Ottawa Bans Bikers 2022: As Ottawa Prepares For Potential Protests, The Police Chief Vows To End The Biker Rally…!!

Ottawa Bans Bikers 2022: As Ottawa Prepares For Potential Protests, The Police Chief Vows To End The Biker Rally…!!

The police chief of Ottawa has vowed to prevent an upcoming biker rally from reaching the city’s downtown core, as residents prepare for a possible rerun of the so-called “Freedom Convoy” anti-government protests that paralyzed the Canadian capital earlier this year.

Thousands of bikers are expected to arrive in Ottawa on Friday for the “Rolling Thunder” rally, which is ostensibly held in honor of military veterans.

The rally’s organizer, Neil Sheard, has denied that it is a protest, but prominent anti-vaccine figure Chris Sky has been advertised as a “special guest” speaker, and Veterans for Freedom, a group that opposes public health measures, is also a part of the event.

Organizers had planned to march on Parliament Hill on Friday and then meet at the war memorial the next day. However, the interim police chief, Steve Bell, warned that the bikers would be met with a “heavy police presence” and road closures.

ottawa bans bikers

“We will not tolerate unsafe or illegal conditions that could lead to another protest, as we saw in February,” Bell told the police services board on Monday. Bell said there was no indication that the Rolling Thunder rally would become a long-term occupation like the trucker protests, but that things could change quickly. “I want to be clear with both organizers and participants: you will be held accountable for your actions before, during, and after the events.”

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The city is still reeling from the February protests, when hundreds of commercial trucks blocked the streets in front of Parliament Hill, honking their horns at all hours of the day and night and defying multiple orders to leave.

That event began as a protest against public health measures but quickly morphed into a broader anti-government movement, with protestors calling for Justin Trudeau’s government to face criminal charges.

Following weeks of disruption, the federal government invoked the Emergencies Act, allowing officials to freeze bank accounts and suspend the commercial licenses of truck drivers involved. On Monday, the federal government announced an investigation into the use of the rarely used legislation.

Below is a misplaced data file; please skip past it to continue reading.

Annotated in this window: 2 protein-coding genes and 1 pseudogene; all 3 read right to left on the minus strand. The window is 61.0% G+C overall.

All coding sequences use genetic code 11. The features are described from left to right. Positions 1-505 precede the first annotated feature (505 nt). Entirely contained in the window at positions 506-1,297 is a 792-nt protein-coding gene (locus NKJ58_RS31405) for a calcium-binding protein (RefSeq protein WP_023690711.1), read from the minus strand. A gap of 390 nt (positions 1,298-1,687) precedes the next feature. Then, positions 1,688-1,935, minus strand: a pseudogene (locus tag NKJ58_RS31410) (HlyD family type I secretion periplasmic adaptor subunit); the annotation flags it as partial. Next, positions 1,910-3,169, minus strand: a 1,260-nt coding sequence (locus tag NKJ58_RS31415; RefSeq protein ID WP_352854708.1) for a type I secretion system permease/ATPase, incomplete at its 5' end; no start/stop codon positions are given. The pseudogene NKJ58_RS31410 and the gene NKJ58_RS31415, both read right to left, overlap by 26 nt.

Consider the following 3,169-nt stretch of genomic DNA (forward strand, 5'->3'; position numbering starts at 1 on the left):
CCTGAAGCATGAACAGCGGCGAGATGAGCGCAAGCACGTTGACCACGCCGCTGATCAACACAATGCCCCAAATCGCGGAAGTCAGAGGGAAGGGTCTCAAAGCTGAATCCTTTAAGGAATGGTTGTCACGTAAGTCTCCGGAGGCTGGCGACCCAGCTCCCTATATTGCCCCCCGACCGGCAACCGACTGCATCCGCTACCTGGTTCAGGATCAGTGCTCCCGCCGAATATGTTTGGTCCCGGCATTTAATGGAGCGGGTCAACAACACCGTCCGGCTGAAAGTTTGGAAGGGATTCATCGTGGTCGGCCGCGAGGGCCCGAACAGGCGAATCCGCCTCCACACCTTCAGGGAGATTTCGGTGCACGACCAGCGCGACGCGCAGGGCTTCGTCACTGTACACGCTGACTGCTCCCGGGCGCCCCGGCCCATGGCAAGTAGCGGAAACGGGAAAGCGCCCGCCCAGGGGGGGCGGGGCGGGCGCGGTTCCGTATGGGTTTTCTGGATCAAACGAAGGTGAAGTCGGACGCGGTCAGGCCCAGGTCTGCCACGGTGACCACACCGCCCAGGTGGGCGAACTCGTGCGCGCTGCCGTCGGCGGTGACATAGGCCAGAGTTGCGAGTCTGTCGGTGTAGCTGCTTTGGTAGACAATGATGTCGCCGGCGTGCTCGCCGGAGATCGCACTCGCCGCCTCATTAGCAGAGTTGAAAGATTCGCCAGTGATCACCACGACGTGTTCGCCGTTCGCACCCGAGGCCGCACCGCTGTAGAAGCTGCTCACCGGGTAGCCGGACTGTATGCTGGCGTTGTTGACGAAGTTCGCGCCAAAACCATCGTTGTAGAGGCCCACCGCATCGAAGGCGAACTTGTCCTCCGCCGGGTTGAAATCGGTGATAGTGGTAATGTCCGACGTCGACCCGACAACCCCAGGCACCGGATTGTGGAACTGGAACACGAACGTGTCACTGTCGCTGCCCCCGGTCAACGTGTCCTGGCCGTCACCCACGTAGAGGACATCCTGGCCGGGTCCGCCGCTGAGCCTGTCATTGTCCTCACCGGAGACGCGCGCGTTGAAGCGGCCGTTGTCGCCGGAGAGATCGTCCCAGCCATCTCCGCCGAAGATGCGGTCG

After nearly a month of protests, police stormed the blockades and arrested nearly 200 protesters. Authorities in Ottawa later revealed that the protests had cost the city more than C$36 million (US$28 million, £22 million).

“I do not want our children, seniors, and other vulnerable residents to be re-traumatized.” “Our businesses should not be forced to close again,” Ottawa city councilor Catherine McKenney wrote on Twitter on Monday.

Zexi Li, a downtown resident whose annoyance with non-stop truck honking prompted a C$306 million class-action lawsuit against the convoy, told the Guardian that she and others are concerned that “mistakes will be made again” as officials try to prepare for the influx of bikers.

“Without a doubt, the protests caused a loss of trust in the city, in our officials, and in the police.” “We were completely let down by the people who were supposed to protect us,” she explained.

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Sheard warned earlier this week that the event could devolve into a “free-for-all” as bikers are forced to deviate from a previously planned route after police said they wouldn’t allow vehicles into the downtown core.

“We keep hearing that things should not have gotten as bad as they did if certain steps had been taken from the start,” Li explained. “Well, we now know what those steps are. So, in theory, all that remains is to take those steps.”